College Cup X had been one loss after another for Gabbe College. In everything from soccer to dance to basketball to Mario Kart, Gabbe had come up short. With no first-place finishes for the entire weekend, Gabbe had been relegated to last place in the College Cup standings. Coming up as one of the finale events of the weekend, trivia was our last best hope to strike back and win our first event of College Cup.
Trivia teams are supposed to be five students in number and include one member of the faculty. Our all first-year team was left with an unexpected last-minute absence of faculty member. Looking around the crowded room waiting for the big event to begin, we were excited to see Dr. Steven Gabbe. Dr. Gabbe, the previous medical school dean and the namesake of our college, was visiting for the first time since he had left Vanderbilt and had been cheering us on at all the events. What better way to represent the “Return of the Dean” than by having Dr. Gabbe himself on our team as we closed out the final night of College Cup? Dr. Michael Pilla, faculty mentor for Robinson College, came up to our team and facetiously questioned our right to have Dr. Gabbe on our trivia team (considering he was not currently on the Vanderbilt faculty). Given our last-place standing far behind any college, we responded with, “At this point, do you really care about what Gabbe does?” He smiled, waved his hand, and walked off with his megaphone.
The first round began with presidential sports, questions about the athletic pursuits of the Presidents of the United States throughout history. Being a history major myself, I was happy with many of the questions that ranged from Richard Nixon’s love for bowling to Teddy Roosevelt’s boxing prowess. I led the discussions on the answers, with Dean Gabbe providing the critical link for more recent history that he had lived through. We were stumped by which nineteenth century president was known for wrestling, which turned out to be Abraham Lincoln. With only a couple misses, we ended the first round on top.
The second round was on nursery rhymes, ranging from “Hey Diddle Diddle” to “Peter Peter Pumpkin-Eater.” We were disoriented on each question, but to our surprise and elation, Dean Gabbe knew the answer to almost every single question. In response to our bewilderment, he remarked, “It’s been a while… my youngest is 45 [years old].” With our strong performance in the first two rounds, we were leading the other three colleges going into the second half. The next round was on food items, which we held our own on but Chapman began creeping up on our lead. By the end of three rounds, we were in a virtual tie.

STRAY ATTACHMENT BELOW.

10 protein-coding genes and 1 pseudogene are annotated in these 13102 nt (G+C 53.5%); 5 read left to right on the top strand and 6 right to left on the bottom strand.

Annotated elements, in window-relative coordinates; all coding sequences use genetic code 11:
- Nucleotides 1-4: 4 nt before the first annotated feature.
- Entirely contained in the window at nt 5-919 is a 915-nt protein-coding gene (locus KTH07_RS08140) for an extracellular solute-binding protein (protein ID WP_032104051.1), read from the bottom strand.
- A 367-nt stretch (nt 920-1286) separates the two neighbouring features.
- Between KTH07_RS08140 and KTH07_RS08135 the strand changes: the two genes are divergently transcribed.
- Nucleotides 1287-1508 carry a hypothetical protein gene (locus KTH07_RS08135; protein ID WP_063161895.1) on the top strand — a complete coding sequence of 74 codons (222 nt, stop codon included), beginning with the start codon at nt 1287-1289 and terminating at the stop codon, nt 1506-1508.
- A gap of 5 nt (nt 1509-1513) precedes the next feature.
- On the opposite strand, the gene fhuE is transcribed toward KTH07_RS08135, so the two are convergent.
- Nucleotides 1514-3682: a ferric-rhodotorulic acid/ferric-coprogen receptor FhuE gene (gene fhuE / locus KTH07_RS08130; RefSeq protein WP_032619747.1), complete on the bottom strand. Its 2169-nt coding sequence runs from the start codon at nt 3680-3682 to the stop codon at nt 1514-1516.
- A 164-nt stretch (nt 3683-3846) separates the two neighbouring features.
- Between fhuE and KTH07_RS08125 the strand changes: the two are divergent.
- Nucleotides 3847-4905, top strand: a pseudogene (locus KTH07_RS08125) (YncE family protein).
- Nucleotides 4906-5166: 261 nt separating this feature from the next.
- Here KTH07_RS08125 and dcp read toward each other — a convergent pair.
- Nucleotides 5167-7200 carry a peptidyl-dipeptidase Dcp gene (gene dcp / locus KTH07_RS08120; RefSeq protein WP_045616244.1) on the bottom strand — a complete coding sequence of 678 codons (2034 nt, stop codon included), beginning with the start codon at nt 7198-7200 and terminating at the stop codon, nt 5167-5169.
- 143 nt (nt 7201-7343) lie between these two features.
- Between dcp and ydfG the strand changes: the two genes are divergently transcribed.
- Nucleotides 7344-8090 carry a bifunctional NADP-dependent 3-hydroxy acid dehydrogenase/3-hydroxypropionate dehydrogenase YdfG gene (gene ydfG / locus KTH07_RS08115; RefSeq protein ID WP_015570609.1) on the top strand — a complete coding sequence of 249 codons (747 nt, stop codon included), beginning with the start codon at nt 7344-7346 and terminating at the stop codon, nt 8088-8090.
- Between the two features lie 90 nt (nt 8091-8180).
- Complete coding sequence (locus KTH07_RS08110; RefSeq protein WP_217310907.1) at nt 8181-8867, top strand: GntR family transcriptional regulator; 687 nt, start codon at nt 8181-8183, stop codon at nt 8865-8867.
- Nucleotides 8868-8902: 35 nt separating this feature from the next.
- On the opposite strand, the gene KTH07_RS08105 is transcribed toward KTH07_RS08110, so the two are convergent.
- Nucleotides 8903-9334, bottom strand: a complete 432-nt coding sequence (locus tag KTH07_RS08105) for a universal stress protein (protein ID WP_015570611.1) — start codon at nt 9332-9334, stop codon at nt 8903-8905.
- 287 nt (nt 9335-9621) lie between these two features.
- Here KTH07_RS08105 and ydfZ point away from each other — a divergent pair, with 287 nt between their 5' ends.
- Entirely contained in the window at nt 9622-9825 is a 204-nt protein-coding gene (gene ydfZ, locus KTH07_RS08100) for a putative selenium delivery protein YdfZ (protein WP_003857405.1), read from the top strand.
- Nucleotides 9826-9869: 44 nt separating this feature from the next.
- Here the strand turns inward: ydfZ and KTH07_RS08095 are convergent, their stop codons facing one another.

The final round was on words that began with the letter “Q.” In this round we faltered, missing a couple questions including a Broadway rock musical (Quadraphenia) and the name of another medical school located in Tennessee (Quillen College of Medicine). In the end, we tragically fell one or two points short of Chapman College. Despite the second-place finish, we energized our distraught collegemates who had been kicked around all day. I held up the microphone and led the G-A-B-B-E chant and lion roar. Afterward, I left the table with my team to adulation from members of Chapman, who were pleased that we had prevented Batson and Robinson from gaining enough points to threaten Chapman’s first-place position in the overall College Cup standings. Batson and Robinson fought a tie-break for third place; but after performing the same on three questions in a row (including a bizarre incident in which both teams wrote down the exact same number in response to a free response question), they decided to call it a good even tie.
I was grateful for the chance to be on the trivia team with such bright minds and for the opportunity to have competed alongside the legendary Dean Gabbe himself. I was proud of our all-first-year team for almost taking first place and for representing Gabbe valorously in one of the final events of College Cup X, showing the school that lions won’t go down without a fight.